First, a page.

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Tiki Central Forums Creating Tiki Other Crafts Plaster Mold Making & Some Ceramics
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Plaster Mold Making & Some Ceramics
Babalu
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Joined: Nov 19, 2006
Posts: 2505
From: Lemon Grove
Posted: 2008-04-15 6:16 pm   Permalink

Hello All,

Both Bowana and myself have had several folks ask us if we could share a little of what we know on how to build plaster molds for slip casting ceramics. We talked about it, and would love to share some pointers. There are a few few other threads on TC that talk about how to build plaster molds, but I guess one more isn't going to hurt anything. I personally have been playing in water based clays for many years now, but I had no hands on experience with plaster mold making until Bowana did a demo over at my house during one of our "Chop" events.

I did take several pictures of the demo that Bowana and I did for this Chop event which should work as good aid in explaining the processes. It may take several days to get all this information posted on this thread, but I think it will be fun for you, if you find this type of topic of interest.

Well, to start off, a good thing to talk about might be what type of materials can one make a plaster mold from? The answer is basically anything...fired ceramic, wood, plastic, found objects...as I said, most anything, and/or a combination of materials. In this demo I choose to do my cast master form out of an oil based clay called "Plasticine, or Plastilina". This type of clay does not need a mold release agent (mold soap) added to the outside of it in order to pull away from the master mold as the oil in the clay won't stick to the plaster. Plus, one can get some really fine detail in the plastilina, and not have to worry about the clay drying out on you like you would with water based clays. Also, as Bowana put it "this is the way the pros do it" :)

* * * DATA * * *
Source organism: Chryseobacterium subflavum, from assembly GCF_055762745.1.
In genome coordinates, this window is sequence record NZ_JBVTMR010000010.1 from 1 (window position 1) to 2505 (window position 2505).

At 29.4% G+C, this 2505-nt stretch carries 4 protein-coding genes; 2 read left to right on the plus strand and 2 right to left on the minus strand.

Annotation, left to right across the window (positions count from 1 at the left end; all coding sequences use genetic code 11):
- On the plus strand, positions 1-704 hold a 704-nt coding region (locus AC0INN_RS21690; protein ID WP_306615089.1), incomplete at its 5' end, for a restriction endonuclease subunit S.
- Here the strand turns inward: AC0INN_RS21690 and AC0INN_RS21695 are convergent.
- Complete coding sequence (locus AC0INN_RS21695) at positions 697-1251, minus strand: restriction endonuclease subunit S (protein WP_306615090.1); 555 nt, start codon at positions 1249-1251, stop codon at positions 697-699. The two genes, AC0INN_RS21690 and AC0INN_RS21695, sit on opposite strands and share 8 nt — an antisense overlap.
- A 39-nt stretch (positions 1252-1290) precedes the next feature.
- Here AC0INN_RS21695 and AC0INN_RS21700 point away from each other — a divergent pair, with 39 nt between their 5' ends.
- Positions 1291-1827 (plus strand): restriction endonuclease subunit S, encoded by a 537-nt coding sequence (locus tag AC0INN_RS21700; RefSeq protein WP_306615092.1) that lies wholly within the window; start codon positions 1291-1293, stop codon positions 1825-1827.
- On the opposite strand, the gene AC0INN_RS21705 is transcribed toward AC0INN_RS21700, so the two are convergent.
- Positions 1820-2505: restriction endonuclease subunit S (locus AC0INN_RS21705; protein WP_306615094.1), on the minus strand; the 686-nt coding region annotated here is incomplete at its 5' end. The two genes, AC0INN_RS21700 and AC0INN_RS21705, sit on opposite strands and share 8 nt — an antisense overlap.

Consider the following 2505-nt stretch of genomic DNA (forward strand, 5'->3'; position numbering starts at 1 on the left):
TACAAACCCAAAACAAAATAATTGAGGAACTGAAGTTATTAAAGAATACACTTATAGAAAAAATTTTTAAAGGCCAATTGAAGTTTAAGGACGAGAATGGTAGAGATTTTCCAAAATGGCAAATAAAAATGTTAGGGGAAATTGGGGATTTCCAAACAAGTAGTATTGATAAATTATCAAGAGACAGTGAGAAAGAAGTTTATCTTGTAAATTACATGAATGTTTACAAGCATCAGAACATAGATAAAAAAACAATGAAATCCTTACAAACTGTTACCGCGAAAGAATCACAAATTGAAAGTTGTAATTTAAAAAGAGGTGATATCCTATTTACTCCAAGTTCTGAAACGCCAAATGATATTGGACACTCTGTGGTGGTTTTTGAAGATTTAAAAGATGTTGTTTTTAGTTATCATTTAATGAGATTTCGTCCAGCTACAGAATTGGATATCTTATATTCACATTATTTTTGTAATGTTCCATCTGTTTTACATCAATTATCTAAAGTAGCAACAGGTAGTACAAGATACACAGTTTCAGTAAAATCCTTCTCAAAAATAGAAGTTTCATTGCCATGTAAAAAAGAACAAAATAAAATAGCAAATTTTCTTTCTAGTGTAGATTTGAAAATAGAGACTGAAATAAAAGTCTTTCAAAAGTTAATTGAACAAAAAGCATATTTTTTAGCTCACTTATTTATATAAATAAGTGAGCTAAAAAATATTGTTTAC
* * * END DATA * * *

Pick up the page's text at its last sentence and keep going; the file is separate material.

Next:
For the master sculpt, I used a 2" diameter PVC pipe as a core material and added the oil based clay to it. This had a few advantages for me...1. I did not have to use so much clay...2. It gave me a nice round shape and predetermined height in and armature to add the clay to. Pictured below are some of the tools that I choose to use when sculpting in the plastilina. "Roma" brand plastilina is a fine choice when choosing a brand of clay to sculpt with. Number 2 Roma is a little softer and has been used mostly for sculpting busts. Number 3 Roma was a little harder and my personal favorive to work with. Number 4 Roma is harder yet...some people like this feel. Please see picture below...Bowana, can you show some of those cool tools you use to work in Plasticine? Please correct me Bowana if you notice me missing steps, or anything elase as we move forward.